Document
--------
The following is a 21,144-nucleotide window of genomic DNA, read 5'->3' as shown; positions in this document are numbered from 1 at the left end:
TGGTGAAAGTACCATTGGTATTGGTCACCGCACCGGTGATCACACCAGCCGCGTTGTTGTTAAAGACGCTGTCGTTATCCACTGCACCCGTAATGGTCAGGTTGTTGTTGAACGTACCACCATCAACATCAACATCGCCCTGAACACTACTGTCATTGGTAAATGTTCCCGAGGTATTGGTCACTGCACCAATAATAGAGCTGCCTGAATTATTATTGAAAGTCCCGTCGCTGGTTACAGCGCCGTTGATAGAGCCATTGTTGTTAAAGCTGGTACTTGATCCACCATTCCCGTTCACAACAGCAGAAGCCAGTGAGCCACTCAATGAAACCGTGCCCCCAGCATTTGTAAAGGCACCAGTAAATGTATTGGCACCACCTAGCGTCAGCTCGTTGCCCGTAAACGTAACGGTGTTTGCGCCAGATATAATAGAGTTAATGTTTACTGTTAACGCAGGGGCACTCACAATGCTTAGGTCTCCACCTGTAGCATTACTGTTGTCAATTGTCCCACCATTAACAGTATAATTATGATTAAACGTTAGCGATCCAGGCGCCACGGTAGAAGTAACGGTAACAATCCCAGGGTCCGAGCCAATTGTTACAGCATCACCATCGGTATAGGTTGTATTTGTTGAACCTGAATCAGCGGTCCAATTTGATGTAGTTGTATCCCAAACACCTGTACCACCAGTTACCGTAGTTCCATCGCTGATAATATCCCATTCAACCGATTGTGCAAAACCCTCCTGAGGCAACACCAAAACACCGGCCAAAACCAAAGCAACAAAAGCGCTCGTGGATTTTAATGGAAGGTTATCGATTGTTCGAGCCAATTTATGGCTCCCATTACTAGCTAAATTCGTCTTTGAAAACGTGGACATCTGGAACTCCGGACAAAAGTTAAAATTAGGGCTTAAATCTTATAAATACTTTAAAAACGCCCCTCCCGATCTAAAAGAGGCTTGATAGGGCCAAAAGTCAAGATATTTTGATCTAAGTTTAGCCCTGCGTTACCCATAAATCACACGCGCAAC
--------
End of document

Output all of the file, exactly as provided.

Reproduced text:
The following is a 21,144-nucleotide window of genomic DNA, read 5'->3' as shown; positions in this document are numbered from 1 at the left end:
TGGTGAAAGTACCATTGGTATTGGTCACCGCACCGGTGATCACACCAGCCGCGTTGTTGTTAAAGACGCTGTCGTTATCCACTGCACCCGTAATGGTCAGGTTGTTGTTGAACGTACCACCATCAACATCAACATCGCCCTGAACACTACTGTCATTGGTAAATGTTCCCGAGGTATTGGTCACTGCACCAATAATAGAGCTGCCTGAATTATTATTGAAAGTCCCGTCGCTGGTTACAGCGCCGTTGATAGAGCCATTGTTGTTAAAGCTGGTACTTGATCCACCATTCCCGTTCACAACAGCAGAAGCCAGTGAGCCACTCAATGAAACCGTGCCCCCAGCATTTGTAAAGGCACCAGTAAATGTATTGGCACCACCTAGCGTCAGCTCGTTGCCCGTAAACGTAACGGTGTTTGCGCCAGATATAATAGAGTTAATGTTTACTGTTAACGCAGGGGCACTCACAATGCTTAGGTCTCCACCTGTAGCATTACTGTTGTCAATTGTCCCACCATTAACAGTATAATTATGATTAAACGTTAGCGATCCAGGCGCCACGGTAGAAGTAACGGTAACAATCCCAGGGTCCGAGCCAATTGTTACAGCATCACCATCGGTATAGGTTGTATTTGTTGAACCTGAATCAGCGGTCCAATTTGATGTAGTTGTATCCCAAACACCTGTACCACCAGTTACCGTAGTTCCATCGCTGATAATATCCCATTCAACCGATTGTGCAAAACCCTCCTGAGGCAACACCAAAACACCGGCCAAAACCAAAGCAACAAAAGCGCTCGTGGATTTTAATGGAAGGTTATCGATTGTTCGAGCCAATTTATGGCTCCCATTACTAGCTAAATTCGTCTTTGAAAACGTGGACATCTGGAACTCCGGACAAAAGTTAAAATTAGGGCTTAAATCTTATAAATACTTTAAAAACGCCCCTCCCGATCTAAAAGAGGCTTGATAGGGCCAAAAGTCAAGATATTTTGATCTAAGTTTAGCCCTGCGTTACCCATAAATCACACGCGCAAC